Maryland officials are mapping out a plan for selling Community Savings & Loan of Bethesda before resolving the complicated problems associated with the thrift's troubled real estate subsidiary, Equity Programs Investment Corp.
The state, beset by angry depositors whose accounts are frozen, is anxious to develop such a plan as a way to sell the thrift and open depositors' accounts, officials said. Maryland, which has taken responsibility for insuring deposits at the state's privately insured thrifts, was appointed conservator of Community early in September, shortly after the financial difficulties of EPIC became known.
Officials say the state is discussing a model for the sale of Community based on the way federal regulators assist in the takeover of insolvent banks.
Under the model considered for Community, the state would sell off the thrift's liabilities -- principally its $350 million deposit base -- as well as its sound assets. The EPIC real estate subsidiary would continue under receivership while the state and creditors negotiated an orderly liquidation of its properties, one source said.
The key component of the plan would be for the state to issue a promissory note or other financial paper to make up for the shortfall that would inevitably show up on Community's balance sheet as a result of the absence of EPIC assets, officials said.
The plan would be markedly different than the deal the state struck earlier this year for the sale of Merritt Commercial Savings & Loan and two other thrifts to Chase Manhattan Corp., one official said. In that transaction, Chase assumed all of the thrifts' assets and liabilities after the state agreed to pay it $25 million from the insurance fund it now controls.
While the exact amount of the shortfall at Community is unknown, state officials have estimated that Community poured at least $100 million into real estate partnerships established by EPIC, much of which was in the form of loans unsecured by any property or securities. This amount constitutes the principal "hole" in Community's balance sheet, and by issuing some kind of paper, on which it would make periodic payments, the state would essentially be agreeing to fill this hole over time.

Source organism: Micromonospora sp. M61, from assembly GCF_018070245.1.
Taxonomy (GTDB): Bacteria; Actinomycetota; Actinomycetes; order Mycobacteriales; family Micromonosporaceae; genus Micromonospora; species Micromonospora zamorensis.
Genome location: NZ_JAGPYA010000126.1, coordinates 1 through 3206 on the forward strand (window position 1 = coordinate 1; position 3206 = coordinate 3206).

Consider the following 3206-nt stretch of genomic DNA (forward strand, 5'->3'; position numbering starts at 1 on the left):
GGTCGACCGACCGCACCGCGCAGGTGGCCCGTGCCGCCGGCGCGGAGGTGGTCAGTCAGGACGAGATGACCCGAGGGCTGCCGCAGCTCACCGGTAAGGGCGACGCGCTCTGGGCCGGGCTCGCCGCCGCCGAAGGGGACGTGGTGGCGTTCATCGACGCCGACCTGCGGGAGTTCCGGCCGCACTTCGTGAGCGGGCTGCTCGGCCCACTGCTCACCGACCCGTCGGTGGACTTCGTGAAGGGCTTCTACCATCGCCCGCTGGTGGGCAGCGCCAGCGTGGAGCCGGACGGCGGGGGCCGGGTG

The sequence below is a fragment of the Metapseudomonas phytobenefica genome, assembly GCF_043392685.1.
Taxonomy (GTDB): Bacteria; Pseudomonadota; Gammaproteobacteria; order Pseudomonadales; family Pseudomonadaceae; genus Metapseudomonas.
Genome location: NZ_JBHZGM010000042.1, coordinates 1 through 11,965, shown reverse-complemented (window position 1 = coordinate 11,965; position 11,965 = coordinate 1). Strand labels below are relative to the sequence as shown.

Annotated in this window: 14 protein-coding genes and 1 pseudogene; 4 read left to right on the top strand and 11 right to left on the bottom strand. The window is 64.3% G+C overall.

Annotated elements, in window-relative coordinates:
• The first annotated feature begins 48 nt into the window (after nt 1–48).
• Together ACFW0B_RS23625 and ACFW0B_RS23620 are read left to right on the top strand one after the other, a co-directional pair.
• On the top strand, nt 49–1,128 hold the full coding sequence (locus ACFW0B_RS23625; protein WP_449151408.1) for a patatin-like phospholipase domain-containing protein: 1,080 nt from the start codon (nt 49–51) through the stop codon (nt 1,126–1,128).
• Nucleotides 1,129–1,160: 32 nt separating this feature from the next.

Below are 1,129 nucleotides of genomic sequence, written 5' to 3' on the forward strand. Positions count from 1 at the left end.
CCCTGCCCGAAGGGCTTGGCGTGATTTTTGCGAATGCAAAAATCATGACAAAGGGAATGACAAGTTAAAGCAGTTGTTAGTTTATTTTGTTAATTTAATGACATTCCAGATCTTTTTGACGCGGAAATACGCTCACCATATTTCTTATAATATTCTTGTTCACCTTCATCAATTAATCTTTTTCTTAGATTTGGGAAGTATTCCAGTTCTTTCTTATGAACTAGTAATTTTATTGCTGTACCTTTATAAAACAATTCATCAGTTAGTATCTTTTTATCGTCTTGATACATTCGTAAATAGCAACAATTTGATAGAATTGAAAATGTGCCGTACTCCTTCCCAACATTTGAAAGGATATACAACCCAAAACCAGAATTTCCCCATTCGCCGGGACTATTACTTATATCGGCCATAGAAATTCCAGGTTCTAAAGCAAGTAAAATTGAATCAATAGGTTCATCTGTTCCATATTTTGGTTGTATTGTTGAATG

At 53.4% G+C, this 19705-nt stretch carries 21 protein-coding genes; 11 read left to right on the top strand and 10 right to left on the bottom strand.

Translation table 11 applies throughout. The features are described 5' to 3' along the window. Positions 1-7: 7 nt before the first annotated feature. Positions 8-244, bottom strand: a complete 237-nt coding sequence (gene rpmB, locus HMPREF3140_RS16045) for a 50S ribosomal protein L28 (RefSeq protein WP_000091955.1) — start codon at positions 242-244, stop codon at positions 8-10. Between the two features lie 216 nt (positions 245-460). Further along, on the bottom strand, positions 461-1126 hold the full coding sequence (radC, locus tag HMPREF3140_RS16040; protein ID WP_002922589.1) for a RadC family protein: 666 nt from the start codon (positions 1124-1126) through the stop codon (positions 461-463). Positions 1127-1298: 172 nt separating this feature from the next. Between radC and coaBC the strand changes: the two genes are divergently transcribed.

State officials stressed that the plan is still in embryonic stages, and that details -- such as what kind of paper Maryland might issue -- remain to be worked out.
Melville S. Brown, director of the Maryland Deposit Insurance Fund, the state agency overseeing Community's affairs, said the state has consulted accountants and federal regulators over what kind of financial paper or other instrument would be acceptable in the transaction. The nature of this instrument also would depend on what a potential buyer would accept, as well as take into account maintaining the state's credit rating, he said.
"It is still very much a matter of negotiation," he said. Brown said that several institutions have expressed interest in Community, and that the state has put together bid packages for the thrift. But he and other officials declined to elaborate on details.
The clear benefit of the plan under consideration, according to officials, is that it would allow the state to free up more quickly the 30,000 Community deposits that have been frozen under the conservatorship.
"We cannot wait until the ultimate resolution of EPIC to solve the Community problem," said Thomas H. Maddux, Maryland's secretary for economic and community development. "We're trying to develop a purchase contract as quickly as we can."
Maryland's ultimate losses at Community could be reduced significantly over time under such a plan. If a successful reorganization plan could be developed for more than 350 EPIC real estate partnerships that have filed for bankruptcy, Maryland could recover more than half of the money Community put into EPIC, officials have said.
In addition, the state could also pay off any financial paper through proceeds from the sale. The key unknown, said one state source, is how much another financial institution would be willing to pay for access to Community's deposit base -- a large base in a very lucrative banking market.